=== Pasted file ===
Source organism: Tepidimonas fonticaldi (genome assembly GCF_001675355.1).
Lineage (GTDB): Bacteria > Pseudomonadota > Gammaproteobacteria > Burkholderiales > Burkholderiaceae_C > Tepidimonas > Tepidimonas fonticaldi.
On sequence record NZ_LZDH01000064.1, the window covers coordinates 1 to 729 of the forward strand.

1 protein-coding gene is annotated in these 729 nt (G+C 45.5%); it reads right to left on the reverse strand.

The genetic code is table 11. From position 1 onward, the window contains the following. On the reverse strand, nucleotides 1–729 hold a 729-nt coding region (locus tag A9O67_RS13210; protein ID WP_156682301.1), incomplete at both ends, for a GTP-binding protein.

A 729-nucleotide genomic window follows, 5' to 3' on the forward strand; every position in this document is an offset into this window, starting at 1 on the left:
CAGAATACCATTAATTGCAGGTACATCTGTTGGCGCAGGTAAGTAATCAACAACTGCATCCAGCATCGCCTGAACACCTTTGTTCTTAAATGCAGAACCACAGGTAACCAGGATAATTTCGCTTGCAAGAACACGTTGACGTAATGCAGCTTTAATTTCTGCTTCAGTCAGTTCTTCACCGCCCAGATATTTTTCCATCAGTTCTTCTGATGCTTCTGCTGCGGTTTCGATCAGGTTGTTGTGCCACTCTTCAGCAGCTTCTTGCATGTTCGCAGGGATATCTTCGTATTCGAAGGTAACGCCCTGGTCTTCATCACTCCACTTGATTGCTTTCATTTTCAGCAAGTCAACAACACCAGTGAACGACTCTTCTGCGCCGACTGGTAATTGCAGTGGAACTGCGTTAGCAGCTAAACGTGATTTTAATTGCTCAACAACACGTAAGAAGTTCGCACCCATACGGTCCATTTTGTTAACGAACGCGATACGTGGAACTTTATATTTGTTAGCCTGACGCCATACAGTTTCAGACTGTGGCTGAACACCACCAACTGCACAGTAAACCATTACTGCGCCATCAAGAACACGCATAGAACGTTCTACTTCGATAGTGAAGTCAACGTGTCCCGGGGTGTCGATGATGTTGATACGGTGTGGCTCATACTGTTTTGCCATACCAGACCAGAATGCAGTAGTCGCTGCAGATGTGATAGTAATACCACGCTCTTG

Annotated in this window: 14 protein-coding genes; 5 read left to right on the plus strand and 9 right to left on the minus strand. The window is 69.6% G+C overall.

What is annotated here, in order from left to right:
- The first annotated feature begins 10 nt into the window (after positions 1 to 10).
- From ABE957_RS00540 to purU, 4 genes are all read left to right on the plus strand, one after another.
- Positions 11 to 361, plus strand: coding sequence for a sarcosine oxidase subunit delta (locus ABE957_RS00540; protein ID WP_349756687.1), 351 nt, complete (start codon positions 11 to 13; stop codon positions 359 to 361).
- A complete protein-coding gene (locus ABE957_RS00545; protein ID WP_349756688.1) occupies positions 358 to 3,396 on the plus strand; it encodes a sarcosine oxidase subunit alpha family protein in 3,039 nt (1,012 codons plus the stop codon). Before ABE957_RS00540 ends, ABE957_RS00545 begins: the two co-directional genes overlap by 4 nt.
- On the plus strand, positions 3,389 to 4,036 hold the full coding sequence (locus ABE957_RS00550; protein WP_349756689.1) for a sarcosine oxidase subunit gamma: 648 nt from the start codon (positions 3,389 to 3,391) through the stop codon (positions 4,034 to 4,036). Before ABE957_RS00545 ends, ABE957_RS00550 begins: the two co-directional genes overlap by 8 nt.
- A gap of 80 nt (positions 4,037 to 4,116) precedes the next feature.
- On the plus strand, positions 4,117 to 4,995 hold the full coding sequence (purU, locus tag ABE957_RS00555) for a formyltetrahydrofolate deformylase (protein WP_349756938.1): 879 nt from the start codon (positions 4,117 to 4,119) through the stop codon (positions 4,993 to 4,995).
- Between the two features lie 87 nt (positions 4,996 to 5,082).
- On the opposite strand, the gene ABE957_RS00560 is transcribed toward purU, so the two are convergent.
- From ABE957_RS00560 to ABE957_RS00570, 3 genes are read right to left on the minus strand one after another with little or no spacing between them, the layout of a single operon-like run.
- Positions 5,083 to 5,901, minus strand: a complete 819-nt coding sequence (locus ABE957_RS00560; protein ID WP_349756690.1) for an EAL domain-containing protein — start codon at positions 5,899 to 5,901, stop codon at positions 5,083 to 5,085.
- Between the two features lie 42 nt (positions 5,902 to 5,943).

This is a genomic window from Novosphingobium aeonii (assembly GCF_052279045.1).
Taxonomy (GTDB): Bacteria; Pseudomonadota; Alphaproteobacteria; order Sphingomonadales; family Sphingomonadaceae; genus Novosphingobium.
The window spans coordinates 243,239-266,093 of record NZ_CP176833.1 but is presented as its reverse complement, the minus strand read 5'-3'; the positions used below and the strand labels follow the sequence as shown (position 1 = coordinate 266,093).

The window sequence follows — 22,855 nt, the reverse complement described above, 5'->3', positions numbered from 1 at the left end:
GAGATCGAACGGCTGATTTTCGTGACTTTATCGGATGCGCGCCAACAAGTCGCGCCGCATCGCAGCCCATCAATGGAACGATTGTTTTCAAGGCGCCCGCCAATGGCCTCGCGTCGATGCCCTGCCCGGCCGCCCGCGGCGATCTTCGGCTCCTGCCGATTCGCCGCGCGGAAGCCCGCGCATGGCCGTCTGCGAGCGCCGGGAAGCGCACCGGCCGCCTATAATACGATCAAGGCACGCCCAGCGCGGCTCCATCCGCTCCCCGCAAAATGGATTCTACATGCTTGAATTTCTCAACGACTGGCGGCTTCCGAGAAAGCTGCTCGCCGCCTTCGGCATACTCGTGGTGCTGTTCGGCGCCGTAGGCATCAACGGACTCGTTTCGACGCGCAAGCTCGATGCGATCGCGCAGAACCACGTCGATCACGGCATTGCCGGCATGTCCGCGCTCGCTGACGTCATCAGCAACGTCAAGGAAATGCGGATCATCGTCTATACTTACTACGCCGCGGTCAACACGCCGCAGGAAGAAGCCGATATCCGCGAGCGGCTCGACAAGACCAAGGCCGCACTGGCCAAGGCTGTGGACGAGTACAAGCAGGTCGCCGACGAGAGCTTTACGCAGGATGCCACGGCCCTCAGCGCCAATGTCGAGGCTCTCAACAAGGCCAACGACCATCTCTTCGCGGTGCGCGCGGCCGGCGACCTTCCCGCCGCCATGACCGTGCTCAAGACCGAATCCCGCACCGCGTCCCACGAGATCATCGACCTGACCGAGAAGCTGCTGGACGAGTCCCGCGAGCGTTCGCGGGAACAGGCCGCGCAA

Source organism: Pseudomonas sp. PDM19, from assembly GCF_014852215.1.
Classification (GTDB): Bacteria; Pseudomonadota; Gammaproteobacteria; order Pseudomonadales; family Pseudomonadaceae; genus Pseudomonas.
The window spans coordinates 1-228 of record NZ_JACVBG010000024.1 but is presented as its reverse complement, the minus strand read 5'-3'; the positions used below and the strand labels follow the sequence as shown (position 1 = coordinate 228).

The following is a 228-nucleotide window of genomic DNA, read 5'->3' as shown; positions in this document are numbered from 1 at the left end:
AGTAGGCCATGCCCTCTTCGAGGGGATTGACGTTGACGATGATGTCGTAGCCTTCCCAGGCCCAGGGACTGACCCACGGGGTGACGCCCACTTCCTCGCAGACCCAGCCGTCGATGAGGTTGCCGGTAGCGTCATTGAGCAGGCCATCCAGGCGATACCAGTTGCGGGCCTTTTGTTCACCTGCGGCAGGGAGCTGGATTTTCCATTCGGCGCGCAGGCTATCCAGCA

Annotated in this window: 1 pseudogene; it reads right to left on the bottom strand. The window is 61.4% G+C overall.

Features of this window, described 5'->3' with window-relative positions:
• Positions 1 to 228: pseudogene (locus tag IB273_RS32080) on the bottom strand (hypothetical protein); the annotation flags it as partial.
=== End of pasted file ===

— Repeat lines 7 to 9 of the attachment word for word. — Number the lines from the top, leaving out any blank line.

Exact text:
CAGAATACCATTAATTGCAGGTACATCTGTTGGCGCAGGTAAGTAATCAACAACTGCATCCAGCATCGCCTGAACACCTTTGTTCTTAAATGCAGAACCACAGGTAACCAGGATAATTTCGCTTGCAAGAACACGTTGACGTAATGCAGCTTTAATTTCTGCTTCAGTCAGTTCTTCACCGCCCAGATATTTTTCCATCAGTTCTTCTGATGCTTCTGCTGCGGTTTCGATCAGGTTGTTGTGCCACTCTTCAGCAGCTTCTTGCATGTTCGCAGGGATATCTTCGTATTCGAAGGTAACGCCCTGGTCTTCATCACTCCACTTGATTGCTTTCATTTTCAGCAAGTCAACAACACCAGTGAACGACTCTTCTGCGCCGACTGGTAATTGCAGTGGAACTGCGTTAGCAGCTAAACGTGATTTTAATTGCTCAACAACACGTAAGAAGTTCGCACCCATACGGTCCATTTTGTTAACGAACGCGATACGTGGAACTTTATATTTGTTAGCCTGACGCCATACAGTTTCAGACTGTGGCTGAACACCACCAACTGCACAGTAAACCATTACTGCGCCATCAAGAACACGCATAGAACGTTCTACTTCGATAGTGAAGTCAACGTGTCCCGGGGTGTCGATGATGTTGATACGGTGTGGCTCATACTGTTTTGCCATACCAGACCAGAATGCAGTAGTCGCTGCAGATGTGATAGTAATACCACGCTCTTG

Annotated in this window: 14 protein-coding genes; 5 read left to right on the plus strand and 9 right to left on the minus strand. The window is 69.6% G+C overall.

What is annotated here, in order from left to right: